Of course, the Kiyosaki empire doesn't end with his book. This site is a meeting place for one-time fans who feel they were ripped off via Rich Dad upsells. The site's author describes a descent into self-help hell at the hands of one of the companies Kiyosaki has used to furnish intensive training to those who were seduced by the book and/or one of Kiyosaki's entry-level seminars. The course, the author alleges, was "Sold to me by Rich Dad Education, LLC with Wealth Intelligence Academy, Inc.—which used to be called Whitney Education Group, Inc and is now called Tigrent, Inc.—they keep changing their name so that the tons of complaints against them are filed under different names." I don't know whether, in fact, there are "tons of complaints" filed, but I'm less than shocked by allegations that Kiyosaki's business ventures may have taken advantage of people.
Remember that in any publicly promoted wealth-building enterprise, the first—and sometimes the only—person whose wealth will be built is the trainer's.
And now I discover that Kiyosaki has the nerve to post this, his way of thumbing his nose at "tormentors" like the Annex, as well as turning his own bankruptcy filing into a life lesson about hiding and shielding assets. Among other things, Kiyosaki writes, "Now more than ever, if you have money, people will come after you.... Everybody wants a piece of your action. The rich hide much of their wealth using vehicles such as corporations and trusts to protect their assets from creditors. When someone sues a wealthy individual, they are often met with layers of legal protection and often find that the wealthy person actually owns nothing. They control everything, but own nothing...." Picture our hero smirking disdainfully at those, like Annex's Zanker, who actually thought they had a legit business deal when they shook Kiyosaki's unctuous hand.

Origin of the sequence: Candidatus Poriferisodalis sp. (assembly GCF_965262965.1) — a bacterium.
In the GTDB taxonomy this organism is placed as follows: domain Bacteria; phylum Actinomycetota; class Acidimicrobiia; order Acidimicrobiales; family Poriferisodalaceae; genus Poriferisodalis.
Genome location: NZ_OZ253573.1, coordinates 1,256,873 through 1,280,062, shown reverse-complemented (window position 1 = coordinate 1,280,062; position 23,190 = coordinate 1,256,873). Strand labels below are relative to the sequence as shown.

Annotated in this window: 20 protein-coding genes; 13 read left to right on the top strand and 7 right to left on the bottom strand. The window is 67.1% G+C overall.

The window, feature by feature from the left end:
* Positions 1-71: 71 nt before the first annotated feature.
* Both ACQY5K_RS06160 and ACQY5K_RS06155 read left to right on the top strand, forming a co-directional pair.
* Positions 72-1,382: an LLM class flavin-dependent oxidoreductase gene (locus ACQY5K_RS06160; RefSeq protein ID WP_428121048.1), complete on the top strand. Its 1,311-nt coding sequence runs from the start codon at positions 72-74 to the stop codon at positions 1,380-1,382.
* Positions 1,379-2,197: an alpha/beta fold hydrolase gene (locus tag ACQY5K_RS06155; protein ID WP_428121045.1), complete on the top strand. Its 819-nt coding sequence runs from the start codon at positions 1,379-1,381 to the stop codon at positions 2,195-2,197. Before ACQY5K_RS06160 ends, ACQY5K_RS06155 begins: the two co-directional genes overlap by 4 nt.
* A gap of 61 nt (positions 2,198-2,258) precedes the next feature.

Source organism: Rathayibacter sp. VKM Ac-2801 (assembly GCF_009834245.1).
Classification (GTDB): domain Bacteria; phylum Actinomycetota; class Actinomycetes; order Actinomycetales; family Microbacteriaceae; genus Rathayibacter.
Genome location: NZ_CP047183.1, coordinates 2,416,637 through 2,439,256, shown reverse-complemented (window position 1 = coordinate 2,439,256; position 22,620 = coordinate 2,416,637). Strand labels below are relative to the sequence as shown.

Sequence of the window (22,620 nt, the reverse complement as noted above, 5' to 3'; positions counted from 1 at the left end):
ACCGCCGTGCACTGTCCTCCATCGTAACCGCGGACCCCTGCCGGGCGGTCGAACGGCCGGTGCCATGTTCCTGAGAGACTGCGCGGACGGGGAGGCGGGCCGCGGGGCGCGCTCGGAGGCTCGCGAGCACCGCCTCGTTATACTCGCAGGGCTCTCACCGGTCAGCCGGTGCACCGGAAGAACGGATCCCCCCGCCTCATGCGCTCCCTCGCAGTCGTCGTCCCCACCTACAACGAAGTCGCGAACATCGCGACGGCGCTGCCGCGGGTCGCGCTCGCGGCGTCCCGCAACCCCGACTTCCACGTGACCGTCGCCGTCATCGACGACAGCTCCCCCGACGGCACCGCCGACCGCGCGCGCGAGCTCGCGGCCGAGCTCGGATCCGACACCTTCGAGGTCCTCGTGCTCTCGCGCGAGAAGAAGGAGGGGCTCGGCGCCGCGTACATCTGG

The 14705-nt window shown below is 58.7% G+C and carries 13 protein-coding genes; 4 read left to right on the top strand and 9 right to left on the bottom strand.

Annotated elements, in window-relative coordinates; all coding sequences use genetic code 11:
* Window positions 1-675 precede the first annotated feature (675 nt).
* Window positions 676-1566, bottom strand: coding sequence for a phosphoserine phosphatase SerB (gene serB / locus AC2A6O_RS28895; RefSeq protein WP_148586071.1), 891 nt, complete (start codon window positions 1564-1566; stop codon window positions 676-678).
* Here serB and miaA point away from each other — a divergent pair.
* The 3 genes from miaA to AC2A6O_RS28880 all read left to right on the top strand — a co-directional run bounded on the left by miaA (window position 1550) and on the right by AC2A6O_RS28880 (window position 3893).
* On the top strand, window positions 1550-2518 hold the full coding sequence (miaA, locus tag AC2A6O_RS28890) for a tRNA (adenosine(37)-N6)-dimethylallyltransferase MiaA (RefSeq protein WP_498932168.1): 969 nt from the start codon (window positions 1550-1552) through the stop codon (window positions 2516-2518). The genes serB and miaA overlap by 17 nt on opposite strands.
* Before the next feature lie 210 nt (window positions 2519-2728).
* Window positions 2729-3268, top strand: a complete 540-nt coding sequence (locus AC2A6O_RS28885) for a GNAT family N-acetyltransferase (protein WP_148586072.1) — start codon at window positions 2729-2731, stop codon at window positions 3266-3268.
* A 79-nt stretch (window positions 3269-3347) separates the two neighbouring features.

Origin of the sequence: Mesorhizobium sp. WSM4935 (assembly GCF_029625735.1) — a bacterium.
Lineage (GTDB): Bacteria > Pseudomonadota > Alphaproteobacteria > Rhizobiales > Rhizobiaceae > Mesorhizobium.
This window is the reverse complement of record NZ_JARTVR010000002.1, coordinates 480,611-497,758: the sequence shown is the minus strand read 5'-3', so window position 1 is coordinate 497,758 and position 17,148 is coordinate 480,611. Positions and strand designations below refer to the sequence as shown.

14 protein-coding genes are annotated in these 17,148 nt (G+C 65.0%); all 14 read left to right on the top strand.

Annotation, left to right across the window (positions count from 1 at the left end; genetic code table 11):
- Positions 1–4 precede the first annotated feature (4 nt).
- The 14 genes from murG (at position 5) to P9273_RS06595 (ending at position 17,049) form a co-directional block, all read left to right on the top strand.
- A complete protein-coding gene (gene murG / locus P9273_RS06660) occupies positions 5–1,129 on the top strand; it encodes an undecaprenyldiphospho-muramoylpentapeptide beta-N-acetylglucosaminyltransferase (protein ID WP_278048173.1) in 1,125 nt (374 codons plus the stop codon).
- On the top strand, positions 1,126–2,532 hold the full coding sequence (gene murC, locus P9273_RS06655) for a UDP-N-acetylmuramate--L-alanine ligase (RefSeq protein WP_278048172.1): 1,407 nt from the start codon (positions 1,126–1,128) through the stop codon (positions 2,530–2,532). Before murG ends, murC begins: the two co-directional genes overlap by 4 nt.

You know what, Bob? Maybe if people "come after you," it's because they believed that they were legally entitled to the money you owed them? Maybe people want the "piece of your action" that you promised to them? One is reminded of the Big Spender who runs up all his charge cards before filing Chapter 11 and turning his back on his creditors: What schmucks, he thinks. If those idiots were dumb enough to extend me credit, then they deserve what they got!
There is an important life lesson to be learned here, however: Sometimes it's fairly easy to accumulate large sums of money, for a while anyway, if you're an irredeemable scumbag. I've seen this principle in action myself, in recent times.
NOTE: Why A Bronx Tale? The mob drama-cum-morality play's central tension pitted bus driver Robert DeNiro against mob boss (Sonny) Chazz Palminteri for the admiration, heart and soul of DeNiro's movie son, Colagero. Who can forget young Colagero's heartbreaking soliloquy wherein he tells off his Dad, "Sonny was right, the working man is a sucker!" Sound familiar? (See the film if you haven't.)
* Yes, I know there are many covers of the song, which was actually written by Burt Bacharach for the hilarious film Night Shift.